Case Closed – Seminole Middle School Student “Re-Rights” History

What began as a typical school project turned into so much more for a Seminole Middle School student. Ben Polsky was a fourth grader at the time when he was inspired to make a positive difference after reading the 2013 Pulitzer Prize-winning book, “Devil in the Grove,” by Gilbert King.

The ambitious elementary student decided to write his own book for a school assignment about the historic case of the Groveland Four: Walter Irvin, Samuel Shepard, Charles Greenlee, and Ernest Thomas which dates to 1949 when the four men were falsely accused of raping a woman.

With the help of his mother Nancy Polsky, “Re-Righting History: The Groveland Boys” was written and it shared their passionate story about the four innocent black youths found guilty and sentenced for a terrible crime they did not commit to create awareness of the forgotten tale so long ago. The mother-son duo’s book then inspired Ben’s peers and their parents to get involved and also make a difference.

Although in 2017 state legislators issued an apology to the men and their families, their names were not cleared. A couple years ago during Black History Month, the ambitious student and his classmates wrote more than 2,000 postcards to the Governor and members of the cabinet requesting expedited clemency review.

This year all the Seminole Panthers celebrated the victorious pardon made 70 years after the alleged crime by Gov. Ron DeSantis who called the case a “miscarriage of justice” on his third day in office. Over 1200 students wrote personal messages of gratitude which Ben hand-delivered to Tallahassee.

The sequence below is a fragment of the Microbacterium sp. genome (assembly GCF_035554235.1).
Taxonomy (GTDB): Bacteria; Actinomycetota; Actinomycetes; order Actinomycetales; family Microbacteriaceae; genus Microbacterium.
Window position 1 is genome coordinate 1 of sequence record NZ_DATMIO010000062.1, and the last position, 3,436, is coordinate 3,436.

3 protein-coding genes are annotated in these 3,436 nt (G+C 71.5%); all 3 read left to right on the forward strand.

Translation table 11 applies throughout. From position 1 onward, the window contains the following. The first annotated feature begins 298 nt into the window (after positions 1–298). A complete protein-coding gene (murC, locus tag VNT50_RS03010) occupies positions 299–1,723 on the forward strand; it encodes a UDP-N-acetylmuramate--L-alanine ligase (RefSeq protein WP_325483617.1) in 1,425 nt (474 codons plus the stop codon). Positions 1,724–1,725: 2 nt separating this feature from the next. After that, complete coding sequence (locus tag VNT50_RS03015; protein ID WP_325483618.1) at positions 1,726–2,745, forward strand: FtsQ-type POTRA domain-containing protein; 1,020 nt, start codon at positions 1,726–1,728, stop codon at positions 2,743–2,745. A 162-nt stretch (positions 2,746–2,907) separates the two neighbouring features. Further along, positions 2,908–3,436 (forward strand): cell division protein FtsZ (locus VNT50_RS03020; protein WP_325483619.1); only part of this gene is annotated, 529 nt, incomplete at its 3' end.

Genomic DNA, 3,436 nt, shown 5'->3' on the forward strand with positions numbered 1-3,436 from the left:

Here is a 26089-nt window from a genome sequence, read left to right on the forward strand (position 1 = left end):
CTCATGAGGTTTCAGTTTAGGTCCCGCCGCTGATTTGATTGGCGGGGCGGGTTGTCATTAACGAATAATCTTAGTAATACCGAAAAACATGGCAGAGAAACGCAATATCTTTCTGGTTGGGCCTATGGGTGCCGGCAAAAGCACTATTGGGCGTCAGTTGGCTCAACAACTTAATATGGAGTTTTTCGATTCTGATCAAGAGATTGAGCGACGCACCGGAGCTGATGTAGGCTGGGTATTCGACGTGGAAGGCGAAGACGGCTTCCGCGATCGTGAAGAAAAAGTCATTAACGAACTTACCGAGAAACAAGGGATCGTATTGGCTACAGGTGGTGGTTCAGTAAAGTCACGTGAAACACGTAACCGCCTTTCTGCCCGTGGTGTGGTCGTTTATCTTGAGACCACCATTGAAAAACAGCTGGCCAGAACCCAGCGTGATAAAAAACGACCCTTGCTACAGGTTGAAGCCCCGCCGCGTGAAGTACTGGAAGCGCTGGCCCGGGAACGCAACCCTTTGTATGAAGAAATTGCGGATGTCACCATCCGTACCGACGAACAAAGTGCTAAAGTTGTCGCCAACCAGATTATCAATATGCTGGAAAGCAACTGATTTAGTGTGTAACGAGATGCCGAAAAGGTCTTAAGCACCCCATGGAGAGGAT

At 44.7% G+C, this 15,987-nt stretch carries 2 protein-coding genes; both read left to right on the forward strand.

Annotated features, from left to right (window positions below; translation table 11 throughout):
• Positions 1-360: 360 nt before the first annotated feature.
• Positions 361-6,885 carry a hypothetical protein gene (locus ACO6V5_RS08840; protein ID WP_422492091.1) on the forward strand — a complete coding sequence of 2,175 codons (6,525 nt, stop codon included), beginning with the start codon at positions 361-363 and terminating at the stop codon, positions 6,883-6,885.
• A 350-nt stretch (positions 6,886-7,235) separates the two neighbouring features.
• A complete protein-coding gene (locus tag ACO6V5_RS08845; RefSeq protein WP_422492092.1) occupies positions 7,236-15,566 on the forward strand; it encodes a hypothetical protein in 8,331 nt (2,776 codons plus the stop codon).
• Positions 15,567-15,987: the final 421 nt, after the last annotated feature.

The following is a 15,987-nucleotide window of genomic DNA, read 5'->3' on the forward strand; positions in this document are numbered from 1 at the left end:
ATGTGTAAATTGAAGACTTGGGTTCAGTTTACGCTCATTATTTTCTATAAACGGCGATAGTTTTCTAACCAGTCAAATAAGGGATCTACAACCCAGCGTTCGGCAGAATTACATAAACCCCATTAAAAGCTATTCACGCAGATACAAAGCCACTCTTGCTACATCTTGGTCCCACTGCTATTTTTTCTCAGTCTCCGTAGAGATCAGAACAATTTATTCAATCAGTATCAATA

This year as the case was finally put to rest and the school year came to a close, Commissioner of Agriculture Nikki Fried visited the Plantation students and thanked them for their activism surrounding criminal justice and presented them with a proclamation declaring their “shining example of citizen involvement in government for the people.” 

“What they were able to do when they put their voices into something, they were able to make an impact,” expressed Fried.

But it was seventh-grader Ben, who Fried thanked explicitly when she presented the proclamation to the Seminole Middle School Panthers.

“I spoke with the Groveland families who are just so happy. I hope my classmates feel proud and will always remember that they can, and did make a difference,” exclaimed Ben Polsky.